and _Song Stories_, and too bad I had to leave and missed the beer & bull
session afterwards.  Maybe we should get together for an AV2 listening

I bought Song Stories at Towers and am about half-way through it - so far
I think the text by Neville is crap (he could've used an editor - maybe
the book was rushed to get it out around AV1) while the interview sections
with Andy, Colin, and Squinty are great.

Anyways, since David Oh didn't get the interview on tape, here's the joke
Andy told when asked to tell his best joke:

A man walks into a bar with an alligator under his arm.  Everybody in the
bar notices it and gives the man plenty of space at the bar.  The
bartender comes over and says:

'Look, you can't bring that alligator in here - it's scaring everybody.'

'But it's a calm alligator and he wouldn't hurt a thing.' was the
response, 'and, besides, he's trained and can even to a trick.  Would you
like to see it?'

The barkeep, hesitantly says 'Sure.'

The man pries open the jaws of the alligator.  He then climbs up on the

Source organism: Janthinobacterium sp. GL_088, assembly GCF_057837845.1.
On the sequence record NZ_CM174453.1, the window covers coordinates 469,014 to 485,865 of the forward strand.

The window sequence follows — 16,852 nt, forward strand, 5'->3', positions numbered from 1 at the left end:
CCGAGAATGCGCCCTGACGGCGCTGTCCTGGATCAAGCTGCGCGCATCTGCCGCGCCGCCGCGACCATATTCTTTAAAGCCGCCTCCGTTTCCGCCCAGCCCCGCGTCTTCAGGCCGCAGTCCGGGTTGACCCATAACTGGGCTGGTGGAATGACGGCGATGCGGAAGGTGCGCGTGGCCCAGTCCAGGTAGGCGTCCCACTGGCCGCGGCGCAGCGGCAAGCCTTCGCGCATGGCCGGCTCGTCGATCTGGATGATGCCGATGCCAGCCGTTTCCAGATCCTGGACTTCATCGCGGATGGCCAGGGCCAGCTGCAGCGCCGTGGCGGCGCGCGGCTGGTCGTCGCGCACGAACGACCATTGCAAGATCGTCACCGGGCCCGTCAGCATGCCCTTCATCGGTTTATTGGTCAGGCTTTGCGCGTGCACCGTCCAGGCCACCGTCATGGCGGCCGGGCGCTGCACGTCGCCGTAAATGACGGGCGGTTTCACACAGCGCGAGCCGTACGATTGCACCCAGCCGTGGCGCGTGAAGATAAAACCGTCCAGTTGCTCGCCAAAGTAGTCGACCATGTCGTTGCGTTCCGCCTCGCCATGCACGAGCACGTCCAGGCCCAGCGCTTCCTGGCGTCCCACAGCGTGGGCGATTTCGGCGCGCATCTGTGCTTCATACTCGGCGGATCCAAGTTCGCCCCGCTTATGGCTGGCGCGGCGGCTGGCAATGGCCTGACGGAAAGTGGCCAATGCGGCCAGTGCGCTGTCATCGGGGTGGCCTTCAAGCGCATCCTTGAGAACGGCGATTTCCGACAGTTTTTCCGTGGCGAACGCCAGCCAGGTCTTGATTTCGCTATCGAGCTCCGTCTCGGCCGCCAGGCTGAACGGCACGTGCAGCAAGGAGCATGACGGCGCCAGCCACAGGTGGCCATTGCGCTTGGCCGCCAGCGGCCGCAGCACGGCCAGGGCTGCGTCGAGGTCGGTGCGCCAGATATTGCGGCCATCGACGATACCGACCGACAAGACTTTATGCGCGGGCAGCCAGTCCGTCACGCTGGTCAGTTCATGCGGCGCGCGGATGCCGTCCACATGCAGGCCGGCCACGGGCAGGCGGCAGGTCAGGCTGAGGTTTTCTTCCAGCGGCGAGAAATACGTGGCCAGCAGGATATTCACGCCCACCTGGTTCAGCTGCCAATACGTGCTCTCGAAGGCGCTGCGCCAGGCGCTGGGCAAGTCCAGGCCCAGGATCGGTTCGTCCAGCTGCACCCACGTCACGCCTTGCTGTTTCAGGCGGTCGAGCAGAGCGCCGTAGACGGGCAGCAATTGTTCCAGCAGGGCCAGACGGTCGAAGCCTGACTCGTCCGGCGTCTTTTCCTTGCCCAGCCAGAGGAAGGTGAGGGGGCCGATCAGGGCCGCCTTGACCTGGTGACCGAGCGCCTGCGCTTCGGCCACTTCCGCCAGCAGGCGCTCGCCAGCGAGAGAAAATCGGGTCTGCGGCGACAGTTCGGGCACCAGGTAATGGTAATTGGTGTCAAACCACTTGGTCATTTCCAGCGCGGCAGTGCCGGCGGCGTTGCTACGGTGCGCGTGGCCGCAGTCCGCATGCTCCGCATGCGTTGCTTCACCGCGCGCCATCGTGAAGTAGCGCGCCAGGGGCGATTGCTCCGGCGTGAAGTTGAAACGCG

bar, unzips his fly, and places his willy right between two of the
alligator's teeth.  He then says to the barkeep

'Hand me that empty beer bottle, would you.'

The barkeep does and the man grabs it and SMASHES it right over the
alligator's head.  The jaws don't move an inch.  The man holsters his
weapon and shuts the alligators mouth.

The bar patrons are all suitably impressed and applaud.  One voice from
the back yells

'Fix!  Fix!'

The man addresses the unseen heckler:

'What?  You think this rigged? Would anybody else like to try it?'

He feels a tug at his elbow and there's this little old lady.  And she

'I'd like to try it.  But don't hit me so hard with the bottle, alright.'

Ted Harms                                      Library, Univ. of Waterloo                           519.888.4567 x3761
"But all things excellent are as difficult as they are rare."  B. Spinoza